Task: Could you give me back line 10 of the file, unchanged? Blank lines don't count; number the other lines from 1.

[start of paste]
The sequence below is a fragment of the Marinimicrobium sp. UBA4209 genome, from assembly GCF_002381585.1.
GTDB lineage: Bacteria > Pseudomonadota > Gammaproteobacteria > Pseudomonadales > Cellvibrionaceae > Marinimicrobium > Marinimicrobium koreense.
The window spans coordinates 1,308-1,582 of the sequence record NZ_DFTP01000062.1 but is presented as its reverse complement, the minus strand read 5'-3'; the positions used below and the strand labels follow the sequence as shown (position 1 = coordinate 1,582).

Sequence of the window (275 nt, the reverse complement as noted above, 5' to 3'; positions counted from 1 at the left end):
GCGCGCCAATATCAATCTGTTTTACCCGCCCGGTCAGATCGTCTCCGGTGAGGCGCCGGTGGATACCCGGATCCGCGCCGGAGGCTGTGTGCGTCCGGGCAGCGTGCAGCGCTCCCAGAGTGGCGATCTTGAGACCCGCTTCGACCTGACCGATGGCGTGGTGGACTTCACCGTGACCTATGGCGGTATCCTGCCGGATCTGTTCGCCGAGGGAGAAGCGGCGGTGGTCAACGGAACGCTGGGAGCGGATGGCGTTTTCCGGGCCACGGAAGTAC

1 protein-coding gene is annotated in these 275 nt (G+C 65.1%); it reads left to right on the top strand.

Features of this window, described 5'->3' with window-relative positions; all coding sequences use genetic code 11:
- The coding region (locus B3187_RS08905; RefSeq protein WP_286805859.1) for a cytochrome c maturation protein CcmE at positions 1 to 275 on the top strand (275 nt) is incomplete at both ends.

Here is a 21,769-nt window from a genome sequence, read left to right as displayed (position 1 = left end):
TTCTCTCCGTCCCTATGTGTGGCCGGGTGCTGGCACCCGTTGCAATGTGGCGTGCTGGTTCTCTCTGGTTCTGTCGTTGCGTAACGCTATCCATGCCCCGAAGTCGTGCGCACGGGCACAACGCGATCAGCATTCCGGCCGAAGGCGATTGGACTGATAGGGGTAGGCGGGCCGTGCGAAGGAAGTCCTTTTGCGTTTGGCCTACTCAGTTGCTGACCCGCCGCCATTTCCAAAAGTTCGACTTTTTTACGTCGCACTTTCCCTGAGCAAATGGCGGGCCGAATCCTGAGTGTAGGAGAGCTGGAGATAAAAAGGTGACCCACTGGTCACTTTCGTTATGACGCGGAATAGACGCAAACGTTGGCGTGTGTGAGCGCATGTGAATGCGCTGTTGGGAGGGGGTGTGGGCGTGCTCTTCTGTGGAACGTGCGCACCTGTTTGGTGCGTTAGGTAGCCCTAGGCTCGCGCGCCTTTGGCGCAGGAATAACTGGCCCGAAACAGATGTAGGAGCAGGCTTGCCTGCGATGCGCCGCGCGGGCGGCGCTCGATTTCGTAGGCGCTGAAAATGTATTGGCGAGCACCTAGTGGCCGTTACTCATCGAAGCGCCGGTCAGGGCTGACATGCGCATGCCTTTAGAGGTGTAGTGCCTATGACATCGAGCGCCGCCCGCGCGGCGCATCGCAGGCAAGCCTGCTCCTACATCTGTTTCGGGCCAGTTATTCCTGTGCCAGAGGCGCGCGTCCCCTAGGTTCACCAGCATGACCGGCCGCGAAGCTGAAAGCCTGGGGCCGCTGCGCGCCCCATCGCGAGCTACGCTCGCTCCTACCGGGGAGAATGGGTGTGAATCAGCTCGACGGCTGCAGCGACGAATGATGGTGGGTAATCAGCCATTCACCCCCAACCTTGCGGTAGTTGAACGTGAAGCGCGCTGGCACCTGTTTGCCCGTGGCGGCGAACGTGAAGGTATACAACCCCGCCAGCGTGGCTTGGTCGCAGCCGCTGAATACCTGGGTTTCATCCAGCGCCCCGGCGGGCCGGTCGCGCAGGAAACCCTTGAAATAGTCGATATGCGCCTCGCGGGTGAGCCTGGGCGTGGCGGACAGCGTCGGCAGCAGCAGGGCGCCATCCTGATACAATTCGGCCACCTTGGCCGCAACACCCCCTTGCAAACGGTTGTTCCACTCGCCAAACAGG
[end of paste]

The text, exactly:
TTCTCTCCGTCCCTATGTGTGGCCGGGTGCTGGCACCCGTTGCAATGTGGCGTGCTGGTTCTCTCTGGTTCTGTCGTTGCGTAACGCTATCCATGCCCCGAAGTCGTGCGCACGGGCACAACGCGATCAGCATTCCGGCCGAAGGCGATTGGACTGATAGGGGTAGGCGGGCCGTGCGAAGGAAGTCCTTTTGCGTTTGGCCTACTCAGTTGCTGACCCGCCGCCATTTCCAAAAGTTCGACTTTTTTACGTCGCACTTTCCCTGAGCAAATGGCGGGCCGAATCCTGAGTGTAGGAGAGCTGGAGATAAAAAGGTGACCCACTGGTCACTTTCGTTATGACGCGGAATAGACGCAAACGTTGGCGTGTGTGAGCGCATGTGAATGCGCTGTTGGGAGGGGGTGTGGGCGTGCTCTTCTGTGGAACGTGCGCACCTGTTTGGTGCGTTAGGTAGCCCTAGGCTCGCGCGCCTTTGGCGCAGGAATAACTGGCCCGAAACAGATGTAGGAGCAGGCTTGCCTGCGATGCGCCGCGCGGGCGGCGCTCGATTTCGTAGGCGCTGAAAATGTATTGGCGAGCACCTAGTGGCCGTTACTCATCGAAGCGCCGGTCAGGGCTGACATGCGCATGCCTTTAGAGGTGTAGTGCCTATGACATCGAGCGCCGCCCGCGCGGCGCATCGCAGGCAAGCCTGCTCCTACATCTGTTTCGGGCCAGTTATTCCTGTGCCAGAGGCGCGCGTCCCCTAGGTTCACCAGCATGACCGGCCGCGAAGCTGAAAGCCTGGGGCCGCTGCGCGCCCCATCGCGAGCTACGCTCGCTCCTACCGGGGAGAATGGGTGTGAATCAGCTCGACGGCTGCAGCGACGAATGATGGTGGGTAATCAGCCATTCACCCCCAACCTTGCGGTAGTTGAACGTGAAGCGCGCTGGCACCTGTTTGCCCGTGGCGGCGAACGTGAAGGTATACAACCCCGCCAGCGTGGCTTGGTCGCAGCCGCTGAATACCTGGGTTTCATCCAGCGCCCCGGCGGGCCGGTCGCGCAGGAAACCCTTGAAATAGTCGATATGCGCCTCGCGGGTGAGCCTGGGCGTGGCGGACAGCGTCGGCAGCAGCAGGGCGCCATCCTGATACAATTCGGCCACCTTGGCCGCAACACCCCCTTGCAAACGGTTGTTCCACTCGCCAAACAGG